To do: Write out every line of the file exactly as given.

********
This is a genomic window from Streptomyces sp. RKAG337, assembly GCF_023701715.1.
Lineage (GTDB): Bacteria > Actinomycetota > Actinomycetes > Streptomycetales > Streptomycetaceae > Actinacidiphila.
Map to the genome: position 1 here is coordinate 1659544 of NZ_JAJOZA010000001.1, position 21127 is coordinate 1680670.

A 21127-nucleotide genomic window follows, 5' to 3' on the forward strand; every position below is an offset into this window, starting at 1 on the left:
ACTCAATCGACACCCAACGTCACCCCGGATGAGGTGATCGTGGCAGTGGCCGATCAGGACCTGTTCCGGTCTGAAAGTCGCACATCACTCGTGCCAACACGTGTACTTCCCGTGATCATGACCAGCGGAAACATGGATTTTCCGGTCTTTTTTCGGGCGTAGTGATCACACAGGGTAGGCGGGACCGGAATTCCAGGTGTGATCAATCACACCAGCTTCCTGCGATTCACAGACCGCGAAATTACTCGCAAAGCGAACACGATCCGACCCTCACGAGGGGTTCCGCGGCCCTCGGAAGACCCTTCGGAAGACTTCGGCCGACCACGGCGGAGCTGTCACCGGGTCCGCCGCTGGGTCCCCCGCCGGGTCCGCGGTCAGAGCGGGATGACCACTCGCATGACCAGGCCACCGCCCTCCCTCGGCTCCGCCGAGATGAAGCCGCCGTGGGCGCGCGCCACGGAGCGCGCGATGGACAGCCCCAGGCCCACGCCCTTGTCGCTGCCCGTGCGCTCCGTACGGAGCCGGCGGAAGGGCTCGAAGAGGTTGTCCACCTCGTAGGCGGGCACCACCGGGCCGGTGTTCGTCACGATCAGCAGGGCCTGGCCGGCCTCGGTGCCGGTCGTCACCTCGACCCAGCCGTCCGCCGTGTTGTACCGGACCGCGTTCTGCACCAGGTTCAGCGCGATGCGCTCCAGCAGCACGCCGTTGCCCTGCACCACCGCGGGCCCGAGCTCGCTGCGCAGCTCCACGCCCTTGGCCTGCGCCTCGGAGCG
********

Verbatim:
This is a genomic window from Streptomyces sp. RKAG337, assembly GCF_023701715.1.
Lineage (GTDB): Bacteria > Actinomycetota > Actinomycetes > Streptomycetales > Streptomycetaceae > Actinacidiphila.
Map to the genome: position 1 here is coordinate 1659544 of NZ_JAJOZA010000001.1, position 21127 is coordinate 1680670.

A 21127-nucleotide genomic window follows, 5' to 3' on the forward strand; every position below is an offset into this window, starting at 1 on the left:
ACTCAATCGACACCCAACGTCACCCCGGATGAGGTGATCGTGGCAGTGGCCGATCAGGACCTGTTCCGGTCTGAAAGTCGCACATCACTCGTGCCAACACGTGTACTTCCCGTGATCATGACCAGCGGAAACATGGATTTTCCGGTCTTTTTTCGGGCGTAGTGATCACACAGGGTAGGCGGGACCGGAATTCCAGGTGTGATCAATCACACCAGCTTCCTGCGATTCACAGACCGCGAAATTACTCGCAAAGCGAACACGATCCGACCCTCACGAGGGGTTCCGCGGCCCTCGGAAGACCCTTCGGAAGACTTCGGCCGACCACGGCGGAGCTGTCACCGGGTCCGCCGCTGGGTCCCCCGCCGGGTCCGCGGTCAGAGCGGGATGACCACTCGCATGACCAGGCCACCGCCCTCCCTCGGCTCCGCCGAGATGAAGCCGCCGTGGGCGCGCGCCACGGAGCGCGCGATGGACAGCCCCAGGCCCACGCCCTTGTCGCTGCCCGTGCGCTCCGTACGGAGCCGGCGGAAGGGCTCGAAGAGGTTGTCCACCTCGTAGGCGGGCACCACCGGGCCGGTGTTCGTCACGATCAGCAGGGCCTGGCCGGCCTCGGTGCCGGTCGTCACCTCGACCCAGCCGTCCGCCGTGTTGTACCGGACCGCGTTCTGCACCAGGTTCAGCGCGATGCGCTCCAGCAGCACGCCGTTGCCCTGCACCACCGCGGGCCCGAGCTCGCTGCGCAGCTCCACGCCCTTGGCCTGCGCCTCGGAGCG